Since its initial release in July, "Pokemon Go" has become a global phenomenon, with more than 100 million downloads worldwide. However, while the mobile game has attracted legions of players, it's also stoked fears about security, privacy and, oh, OK, the devil.
Russian government officials and nationalist groups made headlines two weeks ago with concerns "Pokemon Go" could be a CIA, or satanic plot, and just last week Iran became the first country to block access to the game entirely. But it turns Pikachu & Co. have spurred national-security concerns a bit closer to home -- specifically, in the Pentagon.
According to The Washington Times, the U.S. Defense Department has banned Pokemon Go" within its facilities due to potential security risks.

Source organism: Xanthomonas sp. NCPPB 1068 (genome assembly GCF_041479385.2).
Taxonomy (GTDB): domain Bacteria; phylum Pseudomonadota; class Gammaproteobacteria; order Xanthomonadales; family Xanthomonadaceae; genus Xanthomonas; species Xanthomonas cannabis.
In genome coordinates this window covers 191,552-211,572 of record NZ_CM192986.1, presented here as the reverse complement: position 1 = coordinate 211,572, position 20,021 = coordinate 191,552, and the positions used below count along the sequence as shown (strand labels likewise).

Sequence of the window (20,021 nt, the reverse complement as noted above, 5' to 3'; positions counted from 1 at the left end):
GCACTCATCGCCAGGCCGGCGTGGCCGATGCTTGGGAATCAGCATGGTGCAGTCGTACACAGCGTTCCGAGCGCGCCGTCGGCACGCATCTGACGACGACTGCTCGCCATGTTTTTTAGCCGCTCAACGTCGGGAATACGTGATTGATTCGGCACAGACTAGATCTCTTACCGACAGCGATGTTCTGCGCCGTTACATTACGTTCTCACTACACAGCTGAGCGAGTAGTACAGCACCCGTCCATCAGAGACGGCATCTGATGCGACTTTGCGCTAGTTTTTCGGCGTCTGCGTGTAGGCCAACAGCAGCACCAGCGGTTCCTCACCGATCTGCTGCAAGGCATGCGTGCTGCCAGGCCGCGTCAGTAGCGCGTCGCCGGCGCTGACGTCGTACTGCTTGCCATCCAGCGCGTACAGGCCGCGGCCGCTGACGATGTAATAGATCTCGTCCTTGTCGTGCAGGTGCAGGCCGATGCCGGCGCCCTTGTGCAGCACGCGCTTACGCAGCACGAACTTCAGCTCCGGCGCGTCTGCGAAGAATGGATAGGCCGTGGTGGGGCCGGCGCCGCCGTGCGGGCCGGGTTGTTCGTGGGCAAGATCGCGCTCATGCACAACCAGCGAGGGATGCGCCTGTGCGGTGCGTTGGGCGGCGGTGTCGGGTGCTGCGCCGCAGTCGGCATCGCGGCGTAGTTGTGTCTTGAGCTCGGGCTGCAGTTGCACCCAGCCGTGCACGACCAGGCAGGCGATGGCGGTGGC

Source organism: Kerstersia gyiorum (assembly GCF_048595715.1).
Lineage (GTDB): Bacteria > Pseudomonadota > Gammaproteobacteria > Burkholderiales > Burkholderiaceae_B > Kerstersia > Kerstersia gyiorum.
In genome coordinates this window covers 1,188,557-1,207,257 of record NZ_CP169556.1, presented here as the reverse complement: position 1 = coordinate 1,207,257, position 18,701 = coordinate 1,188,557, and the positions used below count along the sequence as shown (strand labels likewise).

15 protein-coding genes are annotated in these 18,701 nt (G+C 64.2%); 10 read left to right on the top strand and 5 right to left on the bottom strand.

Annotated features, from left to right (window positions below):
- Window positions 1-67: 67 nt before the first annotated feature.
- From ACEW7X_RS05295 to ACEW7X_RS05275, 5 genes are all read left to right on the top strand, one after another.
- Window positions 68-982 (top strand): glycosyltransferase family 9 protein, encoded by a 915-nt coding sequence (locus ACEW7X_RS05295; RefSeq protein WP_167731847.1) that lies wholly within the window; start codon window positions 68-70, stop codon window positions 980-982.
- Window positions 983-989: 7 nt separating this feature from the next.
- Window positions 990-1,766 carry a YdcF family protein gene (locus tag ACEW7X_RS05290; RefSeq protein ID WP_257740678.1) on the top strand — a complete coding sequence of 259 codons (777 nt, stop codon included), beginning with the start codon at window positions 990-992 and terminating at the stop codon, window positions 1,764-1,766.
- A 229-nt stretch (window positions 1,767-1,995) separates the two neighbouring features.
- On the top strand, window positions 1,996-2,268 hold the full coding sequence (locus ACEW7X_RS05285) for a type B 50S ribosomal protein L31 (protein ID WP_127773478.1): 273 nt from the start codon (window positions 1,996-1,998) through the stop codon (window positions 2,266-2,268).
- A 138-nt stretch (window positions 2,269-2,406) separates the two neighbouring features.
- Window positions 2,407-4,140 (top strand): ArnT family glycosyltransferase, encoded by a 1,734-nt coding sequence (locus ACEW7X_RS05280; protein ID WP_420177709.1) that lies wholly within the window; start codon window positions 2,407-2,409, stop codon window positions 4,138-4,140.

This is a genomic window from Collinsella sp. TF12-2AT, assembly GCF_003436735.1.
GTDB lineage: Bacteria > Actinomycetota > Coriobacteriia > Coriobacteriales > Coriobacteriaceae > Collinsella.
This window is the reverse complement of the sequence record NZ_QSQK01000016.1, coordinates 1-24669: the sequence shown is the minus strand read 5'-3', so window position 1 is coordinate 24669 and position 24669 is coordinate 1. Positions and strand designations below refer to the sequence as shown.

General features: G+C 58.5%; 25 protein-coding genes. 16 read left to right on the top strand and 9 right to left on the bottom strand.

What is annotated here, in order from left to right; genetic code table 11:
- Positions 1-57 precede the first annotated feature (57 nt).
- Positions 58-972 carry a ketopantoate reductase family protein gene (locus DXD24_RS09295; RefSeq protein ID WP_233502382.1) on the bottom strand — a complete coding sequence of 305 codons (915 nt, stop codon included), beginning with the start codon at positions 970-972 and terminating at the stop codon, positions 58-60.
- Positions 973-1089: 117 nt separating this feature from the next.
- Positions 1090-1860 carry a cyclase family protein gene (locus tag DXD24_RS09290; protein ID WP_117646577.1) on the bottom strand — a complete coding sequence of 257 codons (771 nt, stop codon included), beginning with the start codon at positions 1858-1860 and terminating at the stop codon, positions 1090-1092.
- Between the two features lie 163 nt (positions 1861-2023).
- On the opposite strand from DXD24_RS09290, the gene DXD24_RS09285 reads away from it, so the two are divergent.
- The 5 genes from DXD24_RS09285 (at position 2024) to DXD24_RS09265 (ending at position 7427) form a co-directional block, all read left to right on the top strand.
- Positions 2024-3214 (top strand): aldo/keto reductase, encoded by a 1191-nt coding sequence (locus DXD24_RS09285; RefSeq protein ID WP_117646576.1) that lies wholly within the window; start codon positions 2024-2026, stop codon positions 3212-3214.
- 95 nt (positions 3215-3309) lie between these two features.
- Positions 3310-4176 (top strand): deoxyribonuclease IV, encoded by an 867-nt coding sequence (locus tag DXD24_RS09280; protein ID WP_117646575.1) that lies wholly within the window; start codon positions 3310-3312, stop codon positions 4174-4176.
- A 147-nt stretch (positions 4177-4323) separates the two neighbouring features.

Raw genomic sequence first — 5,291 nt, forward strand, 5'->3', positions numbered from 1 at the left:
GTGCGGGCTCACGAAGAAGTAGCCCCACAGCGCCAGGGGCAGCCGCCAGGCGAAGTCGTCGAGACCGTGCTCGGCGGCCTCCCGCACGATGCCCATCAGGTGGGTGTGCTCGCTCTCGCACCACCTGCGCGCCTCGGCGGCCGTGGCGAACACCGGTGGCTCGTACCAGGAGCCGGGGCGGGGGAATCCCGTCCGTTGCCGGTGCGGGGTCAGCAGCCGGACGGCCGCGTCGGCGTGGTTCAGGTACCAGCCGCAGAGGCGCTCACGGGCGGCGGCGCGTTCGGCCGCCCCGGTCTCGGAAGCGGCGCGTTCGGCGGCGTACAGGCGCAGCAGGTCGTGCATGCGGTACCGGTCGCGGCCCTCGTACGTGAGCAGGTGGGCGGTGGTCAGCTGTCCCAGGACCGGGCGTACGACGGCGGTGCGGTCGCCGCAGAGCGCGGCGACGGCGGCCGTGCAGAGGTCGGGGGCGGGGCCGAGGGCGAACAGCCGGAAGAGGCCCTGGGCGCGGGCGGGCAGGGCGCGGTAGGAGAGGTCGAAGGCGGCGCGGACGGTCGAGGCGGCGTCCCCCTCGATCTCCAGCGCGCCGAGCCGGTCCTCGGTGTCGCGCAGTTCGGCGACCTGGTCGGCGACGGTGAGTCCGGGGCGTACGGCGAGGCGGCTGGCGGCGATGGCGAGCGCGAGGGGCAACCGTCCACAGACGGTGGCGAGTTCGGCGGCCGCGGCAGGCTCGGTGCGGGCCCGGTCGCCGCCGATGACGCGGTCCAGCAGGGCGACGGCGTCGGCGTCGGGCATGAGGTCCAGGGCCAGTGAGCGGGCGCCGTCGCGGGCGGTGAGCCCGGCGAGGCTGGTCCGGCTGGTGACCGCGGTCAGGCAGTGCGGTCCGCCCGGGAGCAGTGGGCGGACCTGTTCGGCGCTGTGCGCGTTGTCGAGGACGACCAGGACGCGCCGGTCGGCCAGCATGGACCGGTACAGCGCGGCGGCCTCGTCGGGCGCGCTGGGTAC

A July 19 memo to employees and contractors reportedly outlined the concerns, including the game's use of GPS, which could be used to provide accurate locations of rooms and sensitive facilities. There are also concerns the app could provide personal information on Pentagon officials that could be used for cyber attacks or recruitment efforts.Uproxx notes that in the initial release of "Pokemon Go," a gym was located at the entrance to the Pentagon. However, that was quickly removed.